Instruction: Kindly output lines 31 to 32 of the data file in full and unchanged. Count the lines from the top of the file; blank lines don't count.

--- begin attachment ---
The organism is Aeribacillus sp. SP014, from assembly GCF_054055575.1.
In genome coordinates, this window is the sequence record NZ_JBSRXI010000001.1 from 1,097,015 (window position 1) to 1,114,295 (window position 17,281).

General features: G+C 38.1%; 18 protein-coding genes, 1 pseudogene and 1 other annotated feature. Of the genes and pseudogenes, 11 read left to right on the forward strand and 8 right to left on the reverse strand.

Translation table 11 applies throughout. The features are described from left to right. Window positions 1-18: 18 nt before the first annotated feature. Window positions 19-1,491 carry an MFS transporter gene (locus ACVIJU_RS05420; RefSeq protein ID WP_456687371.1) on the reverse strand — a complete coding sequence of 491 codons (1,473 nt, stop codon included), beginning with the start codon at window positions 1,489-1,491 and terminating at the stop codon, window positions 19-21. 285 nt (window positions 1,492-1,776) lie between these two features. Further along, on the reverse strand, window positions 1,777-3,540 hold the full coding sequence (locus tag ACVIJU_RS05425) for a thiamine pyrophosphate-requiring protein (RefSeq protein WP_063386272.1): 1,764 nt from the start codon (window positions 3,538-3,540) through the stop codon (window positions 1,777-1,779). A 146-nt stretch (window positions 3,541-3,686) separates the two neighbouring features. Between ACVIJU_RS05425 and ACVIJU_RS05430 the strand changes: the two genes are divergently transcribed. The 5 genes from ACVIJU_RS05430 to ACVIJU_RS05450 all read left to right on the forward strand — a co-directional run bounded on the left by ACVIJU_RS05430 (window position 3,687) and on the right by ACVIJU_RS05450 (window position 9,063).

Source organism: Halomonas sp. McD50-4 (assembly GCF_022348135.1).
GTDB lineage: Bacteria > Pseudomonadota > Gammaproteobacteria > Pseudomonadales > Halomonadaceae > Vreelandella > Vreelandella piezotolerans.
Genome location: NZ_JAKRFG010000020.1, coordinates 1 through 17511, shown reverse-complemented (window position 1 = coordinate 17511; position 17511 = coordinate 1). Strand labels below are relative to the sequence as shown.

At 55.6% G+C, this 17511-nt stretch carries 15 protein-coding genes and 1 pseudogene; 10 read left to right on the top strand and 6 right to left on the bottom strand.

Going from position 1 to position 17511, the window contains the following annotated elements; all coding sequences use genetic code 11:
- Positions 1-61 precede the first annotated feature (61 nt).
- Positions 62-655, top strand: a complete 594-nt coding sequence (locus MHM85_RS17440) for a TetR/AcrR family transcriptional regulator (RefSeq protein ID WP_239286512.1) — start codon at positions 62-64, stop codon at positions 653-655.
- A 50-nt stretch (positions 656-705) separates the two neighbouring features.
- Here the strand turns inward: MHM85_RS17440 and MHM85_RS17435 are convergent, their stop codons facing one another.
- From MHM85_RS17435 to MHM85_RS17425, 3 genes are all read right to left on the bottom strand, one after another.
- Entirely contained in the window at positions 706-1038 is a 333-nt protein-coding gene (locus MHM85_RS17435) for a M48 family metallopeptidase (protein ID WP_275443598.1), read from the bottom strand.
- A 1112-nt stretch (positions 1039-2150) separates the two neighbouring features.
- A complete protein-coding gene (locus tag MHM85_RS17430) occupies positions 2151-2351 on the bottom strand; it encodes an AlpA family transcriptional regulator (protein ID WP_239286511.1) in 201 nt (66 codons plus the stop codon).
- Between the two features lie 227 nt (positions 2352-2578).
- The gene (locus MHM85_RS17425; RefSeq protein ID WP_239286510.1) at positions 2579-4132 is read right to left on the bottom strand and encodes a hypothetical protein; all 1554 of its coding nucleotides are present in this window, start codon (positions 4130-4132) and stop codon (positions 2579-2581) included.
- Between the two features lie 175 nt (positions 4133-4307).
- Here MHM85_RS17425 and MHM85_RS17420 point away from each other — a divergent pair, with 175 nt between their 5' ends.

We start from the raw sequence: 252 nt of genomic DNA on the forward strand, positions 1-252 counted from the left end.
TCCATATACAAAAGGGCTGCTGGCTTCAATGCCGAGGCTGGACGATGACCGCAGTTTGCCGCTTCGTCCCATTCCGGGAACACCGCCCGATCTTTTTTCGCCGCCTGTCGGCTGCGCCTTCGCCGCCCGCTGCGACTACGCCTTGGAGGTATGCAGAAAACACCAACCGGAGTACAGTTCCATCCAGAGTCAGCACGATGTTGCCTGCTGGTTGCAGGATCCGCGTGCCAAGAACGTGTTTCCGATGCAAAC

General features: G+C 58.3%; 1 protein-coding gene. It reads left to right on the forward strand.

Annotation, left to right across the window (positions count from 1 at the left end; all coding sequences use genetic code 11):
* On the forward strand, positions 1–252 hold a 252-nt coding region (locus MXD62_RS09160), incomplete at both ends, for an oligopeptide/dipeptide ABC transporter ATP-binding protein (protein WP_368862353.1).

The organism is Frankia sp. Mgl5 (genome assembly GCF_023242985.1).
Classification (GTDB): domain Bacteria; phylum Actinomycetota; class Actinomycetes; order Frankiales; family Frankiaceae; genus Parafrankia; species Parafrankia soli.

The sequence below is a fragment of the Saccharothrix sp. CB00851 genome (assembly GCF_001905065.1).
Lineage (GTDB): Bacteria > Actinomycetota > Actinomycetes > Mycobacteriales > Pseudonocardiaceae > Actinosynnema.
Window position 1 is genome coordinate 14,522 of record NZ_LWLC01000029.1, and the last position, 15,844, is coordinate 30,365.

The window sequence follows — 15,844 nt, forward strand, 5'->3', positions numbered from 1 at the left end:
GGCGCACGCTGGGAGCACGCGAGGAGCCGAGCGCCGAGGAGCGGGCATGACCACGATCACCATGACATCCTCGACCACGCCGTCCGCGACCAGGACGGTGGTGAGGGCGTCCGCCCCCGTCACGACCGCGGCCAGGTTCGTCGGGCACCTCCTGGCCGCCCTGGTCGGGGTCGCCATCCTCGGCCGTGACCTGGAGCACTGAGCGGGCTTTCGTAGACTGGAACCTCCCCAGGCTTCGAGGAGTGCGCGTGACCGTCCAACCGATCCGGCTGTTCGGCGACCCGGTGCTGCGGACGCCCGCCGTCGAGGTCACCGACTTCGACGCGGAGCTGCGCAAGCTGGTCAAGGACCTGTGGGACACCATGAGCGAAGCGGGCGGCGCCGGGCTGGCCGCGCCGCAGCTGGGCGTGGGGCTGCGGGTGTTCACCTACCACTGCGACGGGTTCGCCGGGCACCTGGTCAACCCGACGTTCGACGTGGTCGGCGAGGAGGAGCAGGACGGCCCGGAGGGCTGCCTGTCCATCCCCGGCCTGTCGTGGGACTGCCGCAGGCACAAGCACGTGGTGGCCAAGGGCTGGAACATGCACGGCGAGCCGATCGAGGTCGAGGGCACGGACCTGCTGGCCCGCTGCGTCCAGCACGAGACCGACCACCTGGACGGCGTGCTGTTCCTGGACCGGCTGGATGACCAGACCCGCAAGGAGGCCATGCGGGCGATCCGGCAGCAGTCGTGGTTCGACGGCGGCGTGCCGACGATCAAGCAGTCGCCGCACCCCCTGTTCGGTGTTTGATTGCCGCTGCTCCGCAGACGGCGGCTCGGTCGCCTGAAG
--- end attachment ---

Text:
Window position 1 is genome coordinate 14,522 of record NZ_LWLC01000029.1, and the last position, 15,844, is coordinate 30,365.

The window sequence follows — 15,844 nt, forward strand, 5'->3', positions numbered from 1 at the left end: